Eric Alterman: Blind Punditry (Re: McCain)
In June, I wrote (with George Zornick) in Loving John McCain about the media's maddening blindness towards the extremism and/or crass political expediency of Senator John McCain:
On issue after issue, and from every side of the journalistic political spectrum, a campaign of deception and distortion has helped to ensure that McCain's extreme positions and politically inspired flip-flops remain far from the consciousness of the average voter. Just as the media-promoted notion that George W. Bush was the kind of guy with whom one might enjoy a few beers managed to obscure the predictable catastrophes that lay in store for this nation once he became President, so too can the deep-seated media denial of McCain's extremist policies and addiction to political expediency mask the fact that his victory in November would result in a continuation--and even, in some instances, an expansion--of the very policies that have brought the nation to the brink of irreversible disaster.
I hope that, 7,000 words later, we proved our case. A few months later, we've seen many more examples of the media's transgressions in this regard--although perhaps none better than what Tom Brokaw offered up yesterday in Denver. (Halperin was a close second, also yesterday.
The Joan Shorenstein Center on Press, Politics, and Public Policy held a talk, moderated by Judy Woodruff, between the Sunday show honchos-- Brokaw, Bob Schieffer, and George Stephanopoulos. Discussing McCain's success in the Republican primaries, Brokaw attributed it to the candidate's"indomitable will," and opined that McCain won by simply being"the most authentic...he wasn't trying to reinvent himself."
This is not only wrong, but diametrically, screamingly wrong. It's not a difficult point--McCain won the primaries specifically by reversing himself on taxes, immigration, the religious right, and virtually every other issue important to the hard right. These policies were not only blazingly visible--Mitt Romney and others called him on it loudly during the Republican debates--but obviously destructive, as the last eight years have proven.
And yet, here is Brokaw saying of the candidate who by far has done the most to change his positions that McCain was"the most authentic...he wasn't trying to reinvent himself." Remember, this isn't old, retired, mildly irrelevant Tom Brokaw. This is the new (for now) host of Meet the Press, and certainly someone who will be a prominent figure in the coverage of the allegedly most-liberal cable network during the elections.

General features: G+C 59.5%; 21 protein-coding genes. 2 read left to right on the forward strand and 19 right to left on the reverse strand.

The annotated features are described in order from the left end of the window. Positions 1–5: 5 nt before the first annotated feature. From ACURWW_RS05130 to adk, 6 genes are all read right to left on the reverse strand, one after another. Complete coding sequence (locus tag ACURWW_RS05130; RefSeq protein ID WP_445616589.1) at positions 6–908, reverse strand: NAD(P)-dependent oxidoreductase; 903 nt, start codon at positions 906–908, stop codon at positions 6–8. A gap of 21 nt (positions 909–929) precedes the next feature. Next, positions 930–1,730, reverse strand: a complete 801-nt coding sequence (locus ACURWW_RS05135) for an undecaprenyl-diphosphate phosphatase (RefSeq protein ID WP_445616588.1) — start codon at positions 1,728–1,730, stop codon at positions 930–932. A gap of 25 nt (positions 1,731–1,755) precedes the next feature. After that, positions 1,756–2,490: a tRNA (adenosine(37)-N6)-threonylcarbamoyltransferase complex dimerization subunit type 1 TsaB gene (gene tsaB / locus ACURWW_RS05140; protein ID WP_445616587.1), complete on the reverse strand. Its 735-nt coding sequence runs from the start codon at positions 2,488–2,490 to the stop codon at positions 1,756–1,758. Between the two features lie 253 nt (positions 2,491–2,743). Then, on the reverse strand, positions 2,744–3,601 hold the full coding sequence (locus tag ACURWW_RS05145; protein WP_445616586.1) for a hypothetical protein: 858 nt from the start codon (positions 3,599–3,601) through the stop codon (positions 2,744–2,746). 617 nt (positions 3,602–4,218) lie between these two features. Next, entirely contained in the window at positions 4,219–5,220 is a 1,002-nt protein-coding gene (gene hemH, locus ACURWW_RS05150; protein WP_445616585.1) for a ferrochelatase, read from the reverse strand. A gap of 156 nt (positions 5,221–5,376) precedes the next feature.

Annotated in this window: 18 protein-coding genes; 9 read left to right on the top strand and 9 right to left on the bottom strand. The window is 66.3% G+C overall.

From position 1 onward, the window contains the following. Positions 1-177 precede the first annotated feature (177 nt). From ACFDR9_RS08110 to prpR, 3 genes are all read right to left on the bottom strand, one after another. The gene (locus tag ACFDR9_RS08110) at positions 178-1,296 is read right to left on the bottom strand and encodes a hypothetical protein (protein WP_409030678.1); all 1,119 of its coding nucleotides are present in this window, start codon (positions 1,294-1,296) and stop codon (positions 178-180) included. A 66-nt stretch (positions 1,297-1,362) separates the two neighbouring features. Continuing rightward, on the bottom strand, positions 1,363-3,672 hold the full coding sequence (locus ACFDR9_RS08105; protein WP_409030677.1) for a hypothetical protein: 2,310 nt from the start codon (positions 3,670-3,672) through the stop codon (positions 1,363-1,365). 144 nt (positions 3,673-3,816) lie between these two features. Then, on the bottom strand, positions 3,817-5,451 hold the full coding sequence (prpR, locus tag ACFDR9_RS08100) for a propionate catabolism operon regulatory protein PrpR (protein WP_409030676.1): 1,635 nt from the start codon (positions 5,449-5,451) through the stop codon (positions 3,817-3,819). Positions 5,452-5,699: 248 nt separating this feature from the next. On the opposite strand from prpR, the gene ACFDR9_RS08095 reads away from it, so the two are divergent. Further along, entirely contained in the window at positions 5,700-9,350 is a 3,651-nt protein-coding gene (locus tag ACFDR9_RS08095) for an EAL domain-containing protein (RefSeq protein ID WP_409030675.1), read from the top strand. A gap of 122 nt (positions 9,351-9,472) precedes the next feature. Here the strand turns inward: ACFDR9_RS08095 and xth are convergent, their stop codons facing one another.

Now, that's not to say that all the reporting has been bad... the New York Times had a probing story this weekend about the McCain family's path to wealth. It's long, but in it, we learn the following:
The wealth is almost all Cindy's--but she ain't an industrious success story. She inherited a beer distributorship from her father, for which she does little, if any, actual work:"She crisscrosses the country on the company jet, keeps an accountant on the company payroll to mind her personal finances, drives a company Lexus with 'MS BUD' plates and says she oversees the company's"strategic planning and corporate vision." Yet she almost never shows up in the office, is deemed an absentee owner by Anheuser-Busch and has left scarcely a mark on the company, present and former executives say."
The company does wield a lot of clout in Arizona politics, but usually to suspect ends."Her business ... recently found itself at odds with advocates for pediatric hospital beds in Arizona's neediest communities and for a statewide childhood education program. When the advocates proposed initiatives that would raise liquor taxes, Hensley opposed them." Also,"At the national level, the company's priorities, fought for by the National Beer Wholesalers' Association, include rolling back the national excise tax of about 5 cents a beer, last raised in 1991, and fighting efforts by hard-liquor distillers to require labels showing the amount of alcohol in a standard serving. The beer lobby also successfully opposed a bill to pay for television advertisements combating under-age drinking."
Read it and weep in your beer.... (haha, I know we're only wine drinkers here at The Nation....)
Reprinted with permission from the Nation. For subscription information call 1-800-333-8536. Portions of each week's Nation magazine can be accessed at http://www.thenation.com.
comments powered by Disqus
- Arizona Historical Society soon could be history
- Yale's Donald Kagan says students need to study Western civilization
- Ken Burns on Colbert to promote his new documentary, "The Address"
- UC Santa Barbara History Department featuring a series on the Great Society at 50
- Historians are trying to recover censored texts from World War I poets